**The Black Court *comprises the most well-known kind of vampire, the reanimated bloodthirsty corpses popularized by Bram Stoker’s Dracula. In fact, in the Dresdenverse, the publication of that book at the behest of the White Council is believed to be the primary cause of the Court’s downfall, as Stoker supposedly published the book as a “how-to” manual to hunt the Black Court. Black Court vampires still inhabit the human bodies that they lived in before they were turned into vampires, with the only difference being their bodies rotting like zombies in the time that they have been undead. Black Court vampires possess all the classic strengths and weaknesses of Stoker’s Dracula: they can lift and throw cars with one hand and crash through concrete walls without harm; but must sleep in their native soil and fear garlic and objects of faith. Sunlight, while deadly to younger members of the Black Court, is merely an inconvenience to older members, weakening them significantly, as in Stoker’s novel. …[A]n ancient Black Court vampire, has demonstrated the ability to use magic in the same way wizards do. The Black Court is currently the smallest and (politically) weakest of the Courts, although those few who survived the purges caused by Stoker’s book are among the strongest and most cunning monsters in the world by virtue of sheer Darwinian necessity. They also have the ability to enthrall humans to be passive and submissive, and cultivate “Renfields” (another Stoker reference and similarity to Stoker’s Dracula). Where thralls may have their minds restored with minimal lasting effects, Renfields are thralls that have been altered to the point of psychosis, and their minds are too far gone to be returned to normal. A Renfield has had his strength and agility augmented and will kill in a berserker frenzy until put down. Until let loose by their controlling vampire, a Renfield will appear as a normal thrall in a trance-like state, however their true nature can be seen with a Wizard’s Sight.

It’s not so easy for a vampire to live and let live…

It’s in the book “This Saint Will Save Your Life” by Thomas Craughwell, a collection of patron saints.

books.google.com/books?id=1huGWf-MHcUC&pg=PT1315&lpg=PT1315&dq=saint+marcellus+vampire&source=bl&ots=2vpUd1IwZ1&sig=ECGexTnRlTSO5NL7OFinUdOSegw&hl=en#v=onepage&q=saint%20marcellus%20vampire&f=false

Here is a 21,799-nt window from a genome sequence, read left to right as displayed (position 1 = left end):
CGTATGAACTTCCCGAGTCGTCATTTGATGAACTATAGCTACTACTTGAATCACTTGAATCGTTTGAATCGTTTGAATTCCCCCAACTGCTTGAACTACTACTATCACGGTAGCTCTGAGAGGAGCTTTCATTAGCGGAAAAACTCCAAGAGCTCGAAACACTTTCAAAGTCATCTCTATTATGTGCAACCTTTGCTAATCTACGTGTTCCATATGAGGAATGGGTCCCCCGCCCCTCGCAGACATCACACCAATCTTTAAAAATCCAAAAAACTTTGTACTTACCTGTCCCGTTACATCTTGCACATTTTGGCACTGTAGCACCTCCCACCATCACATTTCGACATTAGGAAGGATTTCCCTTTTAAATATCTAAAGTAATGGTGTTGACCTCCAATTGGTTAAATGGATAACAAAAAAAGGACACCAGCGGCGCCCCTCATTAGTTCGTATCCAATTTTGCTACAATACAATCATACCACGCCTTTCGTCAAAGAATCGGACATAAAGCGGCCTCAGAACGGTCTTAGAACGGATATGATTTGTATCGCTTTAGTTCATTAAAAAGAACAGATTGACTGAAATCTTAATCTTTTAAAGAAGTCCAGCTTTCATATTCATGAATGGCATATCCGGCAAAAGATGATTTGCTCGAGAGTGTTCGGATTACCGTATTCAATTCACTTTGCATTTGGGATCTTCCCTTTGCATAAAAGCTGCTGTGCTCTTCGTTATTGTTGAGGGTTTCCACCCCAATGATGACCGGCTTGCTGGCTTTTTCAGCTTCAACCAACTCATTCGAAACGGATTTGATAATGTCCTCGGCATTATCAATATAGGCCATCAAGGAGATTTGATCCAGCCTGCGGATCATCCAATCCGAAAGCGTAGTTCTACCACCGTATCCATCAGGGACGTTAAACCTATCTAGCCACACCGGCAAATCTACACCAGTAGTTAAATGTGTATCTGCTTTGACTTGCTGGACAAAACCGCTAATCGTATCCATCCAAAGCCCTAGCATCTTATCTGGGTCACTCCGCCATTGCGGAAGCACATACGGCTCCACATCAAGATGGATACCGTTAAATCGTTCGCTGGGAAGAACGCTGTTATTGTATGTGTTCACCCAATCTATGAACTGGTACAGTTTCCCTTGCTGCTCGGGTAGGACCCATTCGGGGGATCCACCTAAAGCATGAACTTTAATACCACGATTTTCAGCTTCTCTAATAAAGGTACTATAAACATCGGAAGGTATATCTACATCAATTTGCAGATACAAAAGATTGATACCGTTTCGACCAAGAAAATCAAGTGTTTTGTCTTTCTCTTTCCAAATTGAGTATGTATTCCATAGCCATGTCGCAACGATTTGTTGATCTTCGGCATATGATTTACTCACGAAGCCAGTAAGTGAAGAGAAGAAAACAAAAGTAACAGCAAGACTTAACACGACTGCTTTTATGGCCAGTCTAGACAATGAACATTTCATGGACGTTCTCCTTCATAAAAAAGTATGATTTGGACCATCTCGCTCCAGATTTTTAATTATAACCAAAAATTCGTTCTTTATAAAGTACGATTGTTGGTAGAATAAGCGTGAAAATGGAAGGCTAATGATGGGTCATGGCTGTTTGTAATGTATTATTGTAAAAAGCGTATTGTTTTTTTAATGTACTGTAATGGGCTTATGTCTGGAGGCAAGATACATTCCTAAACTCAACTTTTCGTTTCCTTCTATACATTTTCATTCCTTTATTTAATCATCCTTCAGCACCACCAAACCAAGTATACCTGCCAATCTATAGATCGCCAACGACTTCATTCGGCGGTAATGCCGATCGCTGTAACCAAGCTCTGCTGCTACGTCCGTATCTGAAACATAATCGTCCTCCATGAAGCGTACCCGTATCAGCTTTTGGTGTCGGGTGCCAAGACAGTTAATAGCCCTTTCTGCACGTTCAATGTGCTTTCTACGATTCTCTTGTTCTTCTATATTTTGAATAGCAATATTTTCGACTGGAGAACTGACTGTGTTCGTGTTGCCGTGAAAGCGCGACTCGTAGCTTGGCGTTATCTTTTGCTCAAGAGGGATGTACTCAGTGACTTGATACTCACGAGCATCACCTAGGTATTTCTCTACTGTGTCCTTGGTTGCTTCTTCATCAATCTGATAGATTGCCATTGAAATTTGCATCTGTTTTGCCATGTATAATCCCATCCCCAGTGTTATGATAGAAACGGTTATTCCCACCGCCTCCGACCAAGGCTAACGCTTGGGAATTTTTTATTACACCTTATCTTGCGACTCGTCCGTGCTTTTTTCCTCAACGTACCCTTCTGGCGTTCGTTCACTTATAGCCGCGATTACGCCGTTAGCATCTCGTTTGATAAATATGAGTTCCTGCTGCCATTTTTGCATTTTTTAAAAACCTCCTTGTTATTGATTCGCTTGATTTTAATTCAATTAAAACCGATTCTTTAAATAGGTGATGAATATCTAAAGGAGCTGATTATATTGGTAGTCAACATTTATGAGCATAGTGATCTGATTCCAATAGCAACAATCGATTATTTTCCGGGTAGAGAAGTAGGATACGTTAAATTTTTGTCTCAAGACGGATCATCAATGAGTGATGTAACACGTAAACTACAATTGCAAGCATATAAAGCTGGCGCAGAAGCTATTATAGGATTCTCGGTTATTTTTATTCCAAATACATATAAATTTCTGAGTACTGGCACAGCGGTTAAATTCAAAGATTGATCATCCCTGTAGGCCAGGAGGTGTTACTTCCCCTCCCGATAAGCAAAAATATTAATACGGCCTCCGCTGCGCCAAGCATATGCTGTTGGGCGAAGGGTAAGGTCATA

A lot of folkloric events are attributed to the early saints. Other versions of the story say her spirit appeared as a giant serpent that St. Marcellus destroyed.

The Church has no opinion, as far as I know, on vampirism. If we accept the possibility that demons can possess a living body, which many Catholics do believe and is biblical in origin, I see no theological reason why a demon could not inhabit and direct a corpse. But no, IMO there are probably no vampires.

The eccentric scholar and demonologist Montague Summer, who wrote a series of scholarly books about vampires in the 1920s claimed to be a Catholic priest (but probably wasn’t, although he was at one time apparently an Anglican cleric) and appeared to be a believer in the reality of vampires, but he was a pretty sketchy character and may have profaned the Eucharist.

unicorngarden.com/vamp01.htm

en.wikipedia.org/wiki/Montague_Summers

Almost every culture has a vampiric myth (as well as a shapeshifter myth) in its folklore, so who knows? (I have my own theory about why that is, but it doesn’t involve the supernatural.)

Vampires: If it was the only way to save a life, I think sacrificing oneself would be morally right. But if we’re talking Dracula, those Vampires are Demonically possesed corpses, with, if I’m not mistaken, the human soul still trapped and unable to go to heaven until the vampire has been slain. So killing a vampire in that sense would be morally required, to help the recently departed’s saoul and to protect others.

Zombies: They’re dead and animalistic, the only moral concern is respect for the bodies of the dead.

Interspecies romance: I don’t think the Catholic Church has any official pronouncements on that…